Argo - the culinary voyage
Updated: 2012-03-04 07:50
By Eric Jou (China Daily)
The Argos Plate contains an ice-cream scoop of hummus, eggplant puree, dolmades, tzatziki and a meatball. [Eric Jou / China Daily]
One of my fondest memories of growing up in New York City was eating at Fontana's Famous Pizza & Gyros, located in Queens. The small Greek diner made me a fan of pita plates and gyros. Now that I'm living in Beijing, I've been looking for a place to satisfy my longing for simple Greek cuisine, and I've finally found the place in Argo.
Argo, which lies within the Wudaoying Hutong next to the Yonghegong Lama Temple, looks very unassuming from the outside. Apart from the Greek flag-colored sign out front, it is easily overlooked. Nothing screams Greek about it until you make it past the courtyard and into the dining rooms.
The dining area in the back can easily host a party; it even has children's tables with toys on them. Despite having lots of space at the back, the main dining area is a small caf/bar that seats only about 16.
Dcor and everything aside, the most exciting part was the Argo menu. With all the staples of what you would expect from a Greek restaurant, Argo also offers an extensive wine and drinks list.
The staff has been trained not to hover until you order but to be there once you're ready - a huge plus in my book.
I ordered the Argos Plate to start the meal. While waiting, the waitress brought some free bread and hummus.
Luckily, I waited till my appetizer arrived before digging into the bread. The dish itself contained an ice-cream scoop of hummus, eggplant puree, dolmades, tzatziki and a meatball. However, it did not come with any pita.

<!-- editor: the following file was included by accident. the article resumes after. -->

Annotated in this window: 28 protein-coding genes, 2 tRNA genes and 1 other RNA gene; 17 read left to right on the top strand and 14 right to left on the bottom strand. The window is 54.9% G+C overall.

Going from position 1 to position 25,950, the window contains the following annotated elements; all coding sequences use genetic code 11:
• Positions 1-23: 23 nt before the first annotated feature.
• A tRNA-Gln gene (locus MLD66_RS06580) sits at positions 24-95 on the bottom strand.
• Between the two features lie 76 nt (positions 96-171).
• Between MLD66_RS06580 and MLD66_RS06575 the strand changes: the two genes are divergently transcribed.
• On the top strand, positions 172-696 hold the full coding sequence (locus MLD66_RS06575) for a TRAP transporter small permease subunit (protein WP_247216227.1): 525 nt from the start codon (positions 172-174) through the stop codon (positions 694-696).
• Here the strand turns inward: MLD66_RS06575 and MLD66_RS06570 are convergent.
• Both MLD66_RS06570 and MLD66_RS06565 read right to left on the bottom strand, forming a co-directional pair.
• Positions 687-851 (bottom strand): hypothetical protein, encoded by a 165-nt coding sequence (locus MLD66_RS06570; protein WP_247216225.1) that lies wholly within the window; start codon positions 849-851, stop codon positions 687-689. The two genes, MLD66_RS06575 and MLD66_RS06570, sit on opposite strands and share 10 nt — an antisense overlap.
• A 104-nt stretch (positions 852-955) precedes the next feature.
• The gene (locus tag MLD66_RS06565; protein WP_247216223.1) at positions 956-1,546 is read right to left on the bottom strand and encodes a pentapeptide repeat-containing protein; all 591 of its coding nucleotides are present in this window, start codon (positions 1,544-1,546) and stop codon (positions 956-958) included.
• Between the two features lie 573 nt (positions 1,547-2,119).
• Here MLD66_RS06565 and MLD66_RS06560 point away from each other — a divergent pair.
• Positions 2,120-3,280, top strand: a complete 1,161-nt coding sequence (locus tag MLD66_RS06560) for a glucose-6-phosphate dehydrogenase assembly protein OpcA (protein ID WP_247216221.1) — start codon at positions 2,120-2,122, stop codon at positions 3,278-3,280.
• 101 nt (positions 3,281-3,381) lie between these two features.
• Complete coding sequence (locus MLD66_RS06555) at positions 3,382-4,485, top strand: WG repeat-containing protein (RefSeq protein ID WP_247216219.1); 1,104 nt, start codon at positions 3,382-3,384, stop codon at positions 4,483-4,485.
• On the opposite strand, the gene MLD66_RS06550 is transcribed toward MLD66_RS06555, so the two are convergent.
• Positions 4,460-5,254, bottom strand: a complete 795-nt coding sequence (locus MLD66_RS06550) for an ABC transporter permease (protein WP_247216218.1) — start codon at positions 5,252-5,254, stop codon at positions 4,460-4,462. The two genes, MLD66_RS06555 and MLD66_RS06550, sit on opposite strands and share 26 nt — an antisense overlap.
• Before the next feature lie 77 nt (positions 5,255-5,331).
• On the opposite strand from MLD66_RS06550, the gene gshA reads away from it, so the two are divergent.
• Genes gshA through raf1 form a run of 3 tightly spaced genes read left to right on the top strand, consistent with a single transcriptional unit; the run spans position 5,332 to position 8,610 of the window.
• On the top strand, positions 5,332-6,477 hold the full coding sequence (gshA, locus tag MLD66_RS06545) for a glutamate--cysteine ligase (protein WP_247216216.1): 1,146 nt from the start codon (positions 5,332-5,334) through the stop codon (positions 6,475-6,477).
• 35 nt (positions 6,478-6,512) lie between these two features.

Slightly confused and disappointed with my appetizer, I prepared to be wowed by my entre, the Gyro Plate. The picture on the menu was of a mountain of doner kebabs topped with chopped tomatoes and onions and tzatziki, and surrounded by a moat of French fries and pita.
What I got was exactly the same as the photo, a mountain of food.
The pita felt hard, almost like the bread found in Xinjiang cuisine, but that aside, the texture and flavor of the kebabs were spot on.
The tzatziki was light and airy, with a cucumber aftertaste. There was so much food that I had to ask for a doggie bag.
After the Gyro Plate, I was more than ready to pay my bill and walk away, but no meal is complete without dessert, so I ordered the baklava.
The baklava, a Turkish dessert that has become a favorite around the Mediterranean, came as a very big slice drenched in honey.
It exuded a strong scent of cinnamon, which overpowered the aroma of meat and French fries surrounding my table.
While the baklava tasted like it was made a few days ago and held in cold storage, for the most part the flavors were spot on, despite the unusual cinnamon flavor, which was actually quite refreshing.
The total for my late-afternoon meal came to 170 yuan ($27). That might seem costly, but for the amount of food I got, it was worth it. While Argo isn't Fontana's back home in New York, it is certainly my new stomping ground whenever I have a hankering for Greek food.
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